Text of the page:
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RCR 314: concise expression debug/trace method

Submitted by eric_mahurin (Sun Sep 11 13:10:51 UTC 2005)

Abstract

Provide a Kernel method in the core or std libs to evaluate an expression, possibly print out as much info about the expression as possible, and return the expression result.

Problem

Kernel#p doesn't provide a very concise way of printing out debug info for an expression. It doesn't print file/line info (see related RCR 255), returns nil instead of the expression value (can't embed in an expression), and it doesn't condition whether this is being printed based on a debug mode/level.

Proposal

Provide a Kernel method that does this:

 1. takes an expression.  There are several options:
    a. as a block. i.e. {i+1}
    b. as an argument (caller evaluates). i.e. (i+1)
    c. as a string argument. i.e. ('i+1')
    d. as a string within a block. i.e. {'i+1'}
 2. evaluates the expression in the caller context
 3. if some debug/trace condition, prints out as much info as possible about the expression - file, line, expression string, expression result.
 4. returns the expression result

Analysis

Say you have this code:

  x = 1
  y = 2 + x/3

And you want to debug/trace x/3. Right now, you'd do something like this:

  x = 1
  y = 2 + (tmp=x/3)
  puts("#{__LINE__}: #{tmp.inspect}") if $DEBUG

With this proposal (using 1.a. option above and a method name of "d"), you'd have this:

  x = 1
  y = 2 + d{x/3}

Regarding the various expression options above, here are the disadvantages (nothing is perfect):

a. block: can't get the expession string and a little slower than a direct argument. Hopefully some mechanism will be put in place in a future ruby to get this from a proc/lambda/block. The main info missing to get this now is a token or column number (we have file and line number now).

b. argument: can't get the expession string. Although possible with a token or column number (in Kernel#caller) like the expression in a block, it is harder and getting a string from a proc/lambda/block may have another solution in the future.

c. string argument: very slow, expression highlighted as a string in text editors, and hard to get the binding of the caller to evaluate the expression. Florian has a solution for getting the caller binding, but it uses continuations and would be significantly slower. Also, the eval will be slow relative to a block yield (even with simple expressions I find it to be 20-30X).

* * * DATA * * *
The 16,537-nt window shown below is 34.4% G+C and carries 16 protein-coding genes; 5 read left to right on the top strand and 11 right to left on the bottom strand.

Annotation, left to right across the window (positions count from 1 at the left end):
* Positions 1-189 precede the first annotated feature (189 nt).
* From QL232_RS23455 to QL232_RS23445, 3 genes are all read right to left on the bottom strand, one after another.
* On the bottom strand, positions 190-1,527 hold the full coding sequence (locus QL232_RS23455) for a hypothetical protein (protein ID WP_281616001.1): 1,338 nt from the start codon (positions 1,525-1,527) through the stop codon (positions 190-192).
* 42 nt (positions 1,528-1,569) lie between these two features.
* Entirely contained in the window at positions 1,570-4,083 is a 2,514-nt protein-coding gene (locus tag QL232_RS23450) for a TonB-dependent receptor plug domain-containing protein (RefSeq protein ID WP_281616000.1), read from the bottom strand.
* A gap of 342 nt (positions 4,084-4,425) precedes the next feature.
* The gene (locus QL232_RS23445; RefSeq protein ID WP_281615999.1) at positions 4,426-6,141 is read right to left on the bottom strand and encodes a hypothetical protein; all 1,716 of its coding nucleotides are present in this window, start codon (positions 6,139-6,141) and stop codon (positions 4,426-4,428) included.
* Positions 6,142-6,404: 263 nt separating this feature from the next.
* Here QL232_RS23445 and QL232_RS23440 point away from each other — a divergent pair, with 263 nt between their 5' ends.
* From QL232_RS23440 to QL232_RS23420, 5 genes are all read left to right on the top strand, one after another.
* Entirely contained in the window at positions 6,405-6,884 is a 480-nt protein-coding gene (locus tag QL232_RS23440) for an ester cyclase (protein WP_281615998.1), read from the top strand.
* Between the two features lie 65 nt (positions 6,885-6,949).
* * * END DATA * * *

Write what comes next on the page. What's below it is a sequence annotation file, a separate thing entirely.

d. string in a block: slow, expression highlighted as a string in text editors. The binding can be easily retrieved since the string is passed in a block, but the slowness of eval still reveals itself.

I recommend the 1.a. solution hoping for a robust Proc/lambda/block to code string method in the future.

Here are some related RCR's:

https://rcrchive.net/rcr/show/174 (legacy)

https://rcrchive.net/rcr/show/255

This RCR combines features from both but uses a different method name rather than changing Kernel#p.

Implementation

Here is an implementation using the 1.a. (expression as block) option. I'm allowing the debug condition to be passed in (defaults to $DEBUG), but there may be a better mechanism. A specifically formatted message gets printed to $stderr, but maybe it would be better to have more control over that too.

  module Kernel
    def d(debug=$DEBUG,&block)
      if debug
        result = yield
        $stderr.printf("DEBUG: %s #=> %s\n",
          caller[0],result.inspect)
        result
      else
        yield
      end
    end
  end
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Comments Current voting
I like your overall idea, but how about 'trace' instead of 'd'. I'm not a fan of one-letter method names.


Strongly opposed 0
Opposed 0
Neutral 1
In favor 2
Strongly advocate 3
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